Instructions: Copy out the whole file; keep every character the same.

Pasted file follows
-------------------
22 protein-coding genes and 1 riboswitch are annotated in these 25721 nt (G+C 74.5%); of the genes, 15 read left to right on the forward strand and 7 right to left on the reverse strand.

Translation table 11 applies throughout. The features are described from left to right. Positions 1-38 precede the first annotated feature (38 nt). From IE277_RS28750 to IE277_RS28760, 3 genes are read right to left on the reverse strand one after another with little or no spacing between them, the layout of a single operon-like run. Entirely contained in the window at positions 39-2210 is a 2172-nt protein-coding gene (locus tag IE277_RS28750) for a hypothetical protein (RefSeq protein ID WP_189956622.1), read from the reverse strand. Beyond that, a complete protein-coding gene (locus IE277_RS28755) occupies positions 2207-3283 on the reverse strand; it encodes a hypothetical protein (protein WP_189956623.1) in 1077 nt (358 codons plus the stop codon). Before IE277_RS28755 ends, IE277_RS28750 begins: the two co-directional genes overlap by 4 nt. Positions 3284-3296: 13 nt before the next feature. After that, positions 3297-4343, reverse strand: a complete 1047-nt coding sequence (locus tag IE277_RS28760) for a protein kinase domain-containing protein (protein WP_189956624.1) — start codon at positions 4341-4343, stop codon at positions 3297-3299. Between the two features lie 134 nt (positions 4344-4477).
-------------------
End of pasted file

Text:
22 protein-coding genes and 1 riboswitch are annotated in these 25721 nt (G+C 74.5%); of the genes, 15 read left to right on the forward strand and 7 right to left on the reverse strand.

Translation table 11 applies throughout. The features are described from left to right. Positions 1-38 precede the first annotated feature (38 nt). From IE277_RS28750 to IE277_RS28760, 3 genes are read right to left on the reverse strand one after another with little or no spacing between them, the layout of a single operon-like run. Entirely contained in the window at positions 39-2210 is a 2172-nt protein-coding gene (locus tag IE277_RS28750) for a hypothetical protein (RefSeq protein ID WP_189956622.1), read from the reverse strand. Beyond that, a complete protein-coding gene (locus IE277_RS28755) occupies positions 2207-3283 on the reverse strand; it encodes a hypothetical protein (protein WP_189956623.1) in 1077 nt (358 codons plus the stop codon). Before IE277_RS28755 ends, IE277_RS28750 begins: the two co-directional genes overlap by 4 nt. Positions 3284-3296: 13 nt before the next feature. After that, positions 3297-4343, reverse strand: a complete 1047-nt coding sequence (locus tag IE277_RS28760) for a protein kinase domain-containing protein (protein WP_189956624.1) — start codon at positions 4341-4343, stop codon at positions 3297-3299. Between the two features lie 134 nt (positions 4344-4477).